First I knit the stars. I fixed them shimmering in the ceiling’s firmament. Next, I knit an ocean, of yarn cobalt and aqua and sliver threaded blue. I filled the sea, knitting the fish and all the creatures of the deep, counting the octopus arm stitches carefully and using the finest yarn for the jellyfish tentacles so they would sway with the tides. The trees were difficult. I had never created anything so tall before. I stuffed the trunks with batting and knit each individual leaf. When the breeze blew, the leaves moved without rustling. With tiny needles, I made the buzzing insects. I made a mohair monkey, an angora cat. I knit the zebra with two yarns, black and white, and stitched him together one evening at the seaside. When I finally sewed his hooves on, he galloped into the far corner, where the trees were thickest. The brightest yarn I used for birds and flowers, royal purple and scarlet and saffron. The birds flew from flower to flower like an endlessly turning kaleidoscope. I saw that everything was good.
I rested under the soft leaves, knowing the majesty of star and sea, the beauty of the jewel-winged dragonfly and the fishes’ silvery schools flitting beneath the foam. I looked in the leopard’s eye and knew his soul.
Still, I was lonely. None of these creatures thought as I thought, spoke as I spoke. So I created a man. For him, no ordinary yarn would do. I spun my bone into strands dyed with my blood. The pain of that spinning! When the yarn was complete, I used my finest gauge needles so that his skin would be smooth, unblemished. I was so careful, my slowed needles pricking my fingers. His hair was silk embroidery floss. His fingernails and teeth shell buttons that gleamed in the light of my openwork stars.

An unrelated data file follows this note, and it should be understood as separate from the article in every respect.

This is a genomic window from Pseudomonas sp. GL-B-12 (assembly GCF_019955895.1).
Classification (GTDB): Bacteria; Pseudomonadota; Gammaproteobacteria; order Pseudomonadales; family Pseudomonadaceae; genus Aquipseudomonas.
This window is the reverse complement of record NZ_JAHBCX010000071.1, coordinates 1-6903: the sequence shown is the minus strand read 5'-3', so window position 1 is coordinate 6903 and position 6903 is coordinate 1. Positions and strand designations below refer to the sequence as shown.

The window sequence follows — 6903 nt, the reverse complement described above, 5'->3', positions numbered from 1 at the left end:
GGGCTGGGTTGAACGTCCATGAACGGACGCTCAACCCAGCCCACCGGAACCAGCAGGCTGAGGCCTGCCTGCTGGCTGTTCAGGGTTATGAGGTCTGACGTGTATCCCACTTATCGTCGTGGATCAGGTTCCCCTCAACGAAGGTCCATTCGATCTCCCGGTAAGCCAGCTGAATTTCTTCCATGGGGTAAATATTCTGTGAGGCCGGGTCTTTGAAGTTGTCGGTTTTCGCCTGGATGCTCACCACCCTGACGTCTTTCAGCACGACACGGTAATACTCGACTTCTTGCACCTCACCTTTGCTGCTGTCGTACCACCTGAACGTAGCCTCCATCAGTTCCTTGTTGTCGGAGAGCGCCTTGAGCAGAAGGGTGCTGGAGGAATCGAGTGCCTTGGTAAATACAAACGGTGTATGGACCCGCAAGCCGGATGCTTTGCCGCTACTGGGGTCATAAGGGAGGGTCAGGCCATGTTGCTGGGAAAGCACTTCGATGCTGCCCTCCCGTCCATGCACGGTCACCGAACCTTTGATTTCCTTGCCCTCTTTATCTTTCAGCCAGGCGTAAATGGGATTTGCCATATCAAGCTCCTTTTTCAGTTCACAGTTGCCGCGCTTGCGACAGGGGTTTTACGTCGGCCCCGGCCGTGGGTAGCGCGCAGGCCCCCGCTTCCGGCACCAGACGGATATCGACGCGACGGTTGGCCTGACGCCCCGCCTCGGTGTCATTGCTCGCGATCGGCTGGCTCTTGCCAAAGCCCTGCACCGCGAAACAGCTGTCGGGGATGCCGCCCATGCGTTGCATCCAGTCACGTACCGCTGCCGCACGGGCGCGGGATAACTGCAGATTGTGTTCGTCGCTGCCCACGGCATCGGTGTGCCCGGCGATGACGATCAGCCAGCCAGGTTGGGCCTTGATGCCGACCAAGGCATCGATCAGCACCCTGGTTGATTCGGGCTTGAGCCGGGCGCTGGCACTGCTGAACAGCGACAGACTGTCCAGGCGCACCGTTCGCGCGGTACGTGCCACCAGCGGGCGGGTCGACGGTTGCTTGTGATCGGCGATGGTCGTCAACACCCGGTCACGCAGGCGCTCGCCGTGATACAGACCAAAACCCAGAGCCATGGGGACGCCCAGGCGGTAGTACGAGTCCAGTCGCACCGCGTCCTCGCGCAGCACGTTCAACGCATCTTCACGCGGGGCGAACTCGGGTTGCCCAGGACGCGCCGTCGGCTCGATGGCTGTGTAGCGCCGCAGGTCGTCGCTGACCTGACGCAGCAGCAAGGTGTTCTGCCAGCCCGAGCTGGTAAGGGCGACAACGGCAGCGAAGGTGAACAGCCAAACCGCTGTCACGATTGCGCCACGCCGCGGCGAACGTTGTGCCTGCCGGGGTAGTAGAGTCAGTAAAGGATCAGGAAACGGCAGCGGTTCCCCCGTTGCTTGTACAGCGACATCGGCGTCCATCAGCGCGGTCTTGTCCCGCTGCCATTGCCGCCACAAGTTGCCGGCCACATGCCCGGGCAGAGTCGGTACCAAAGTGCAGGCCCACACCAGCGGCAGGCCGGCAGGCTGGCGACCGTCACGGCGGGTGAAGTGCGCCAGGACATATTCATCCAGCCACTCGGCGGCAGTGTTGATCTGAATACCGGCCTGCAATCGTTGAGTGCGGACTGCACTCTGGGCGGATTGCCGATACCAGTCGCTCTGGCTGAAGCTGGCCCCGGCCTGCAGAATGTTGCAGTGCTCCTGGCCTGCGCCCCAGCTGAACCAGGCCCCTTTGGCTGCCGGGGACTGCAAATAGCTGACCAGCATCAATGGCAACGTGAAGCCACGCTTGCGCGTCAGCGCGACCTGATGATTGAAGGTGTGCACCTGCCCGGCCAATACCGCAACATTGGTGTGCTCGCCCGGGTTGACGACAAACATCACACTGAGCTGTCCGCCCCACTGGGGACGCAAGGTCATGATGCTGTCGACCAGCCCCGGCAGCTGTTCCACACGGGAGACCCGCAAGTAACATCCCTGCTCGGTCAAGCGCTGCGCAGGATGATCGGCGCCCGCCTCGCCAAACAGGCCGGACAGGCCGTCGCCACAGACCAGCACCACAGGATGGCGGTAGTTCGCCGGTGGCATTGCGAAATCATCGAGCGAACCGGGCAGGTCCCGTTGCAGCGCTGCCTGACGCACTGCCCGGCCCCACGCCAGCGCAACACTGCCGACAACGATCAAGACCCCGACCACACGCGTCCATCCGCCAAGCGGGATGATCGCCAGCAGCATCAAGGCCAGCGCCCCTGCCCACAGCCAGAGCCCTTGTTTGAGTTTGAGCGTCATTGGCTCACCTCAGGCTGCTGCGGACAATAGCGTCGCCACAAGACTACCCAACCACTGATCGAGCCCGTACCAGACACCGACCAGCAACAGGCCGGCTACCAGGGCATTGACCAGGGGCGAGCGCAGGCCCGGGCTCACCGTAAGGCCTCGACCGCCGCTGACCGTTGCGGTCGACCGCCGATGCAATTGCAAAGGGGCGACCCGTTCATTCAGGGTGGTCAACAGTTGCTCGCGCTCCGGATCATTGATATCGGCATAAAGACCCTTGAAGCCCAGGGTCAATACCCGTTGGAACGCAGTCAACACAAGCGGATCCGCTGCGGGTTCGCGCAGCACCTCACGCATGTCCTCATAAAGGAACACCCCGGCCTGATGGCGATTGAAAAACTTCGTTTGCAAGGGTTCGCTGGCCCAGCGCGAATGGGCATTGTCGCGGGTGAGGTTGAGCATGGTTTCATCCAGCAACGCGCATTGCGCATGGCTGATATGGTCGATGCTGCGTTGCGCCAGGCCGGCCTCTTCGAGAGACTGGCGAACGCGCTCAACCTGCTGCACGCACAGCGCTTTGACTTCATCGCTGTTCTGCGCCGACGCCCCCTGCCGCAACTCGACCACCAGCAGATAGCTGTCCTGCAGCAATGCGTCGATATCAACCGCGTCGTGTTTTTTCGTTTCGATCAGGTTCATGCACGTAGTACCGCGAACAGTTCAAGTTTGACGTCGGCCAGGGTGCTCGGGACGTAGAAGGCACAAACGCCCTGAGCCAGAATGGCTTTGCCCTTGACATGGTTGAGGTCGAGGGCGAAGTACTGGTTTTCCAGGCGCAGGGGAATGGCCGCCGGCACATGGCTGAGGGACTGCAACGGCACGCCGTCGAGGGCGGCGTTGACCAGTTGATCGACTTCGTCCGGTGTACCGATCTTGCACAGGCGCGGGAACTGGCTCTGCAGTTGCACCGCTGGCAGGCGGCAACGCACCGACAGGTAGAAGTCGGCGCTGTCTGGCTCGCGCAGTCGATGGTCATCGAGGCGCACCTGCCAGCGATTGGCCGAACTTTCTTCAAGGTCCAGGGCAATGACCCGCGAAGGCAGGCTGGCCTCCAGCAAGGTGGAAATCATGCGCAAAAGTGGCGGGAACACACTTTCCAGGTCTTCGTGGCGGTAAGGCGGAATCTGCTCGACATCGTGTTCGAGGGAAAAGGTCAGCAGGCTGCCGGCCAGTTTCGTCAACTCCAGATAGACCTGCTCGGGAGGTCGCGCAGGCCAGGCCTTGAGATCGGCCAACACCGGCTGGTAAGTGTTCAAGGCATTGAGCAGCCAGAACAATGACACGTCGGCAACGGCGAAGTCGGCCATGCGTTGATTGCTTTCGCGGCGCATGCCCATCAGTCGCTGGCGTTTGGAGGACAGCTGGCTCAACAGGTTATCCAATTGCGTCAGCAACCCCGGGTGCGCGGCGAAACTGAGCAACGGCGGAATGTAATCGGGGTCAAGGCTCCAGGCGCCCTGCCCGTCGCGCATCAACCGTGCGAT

When I cast off the last stitch and he stood before me, I looked into his eyes and saw mystery. I’d never know his heart, his thoughts, his soul. He touched my face, his fingers whisper soft. I had no defense against the blood singing in my ears, against the desire to give him myself and my full creation. The dragonfly hummed, the plants murmured as he moved into my world, changes rippling out with every step. “Go!” I said, pointing to the trees where the zebra had disappeared. But he wouldn’t obey. Instead he started snipping branches from trees for a bower. Drawing me into his arms, he guided me down to the soft scattered leaves. His fingers moved over my breasts, down my sides, his thumb caressing along the scar where I’d removed my rib to make him. I ran my hands over his back, the smooth muscles, the wings of shoulders, searching, searching for a loose thread I could pull to unwind him, wondering if I could bear to pull it.
About the author:
Ann Hillesland’s work has been published or is forthcoming in many literary journals, including Fourth Genre, Sou’wester, Bayou, The Laurel Review, Corium, and SmokeLong Quarterly. It has been selected for the Wigleaf Top 50 Very Short Fictions, won the grand prize for prose in a Spark contest, and has been presented onstage by Stories On Stage. She is a graduate of the MFA program at Queen’s University of Charlotte. For more of her work, see http://annhillesland.com.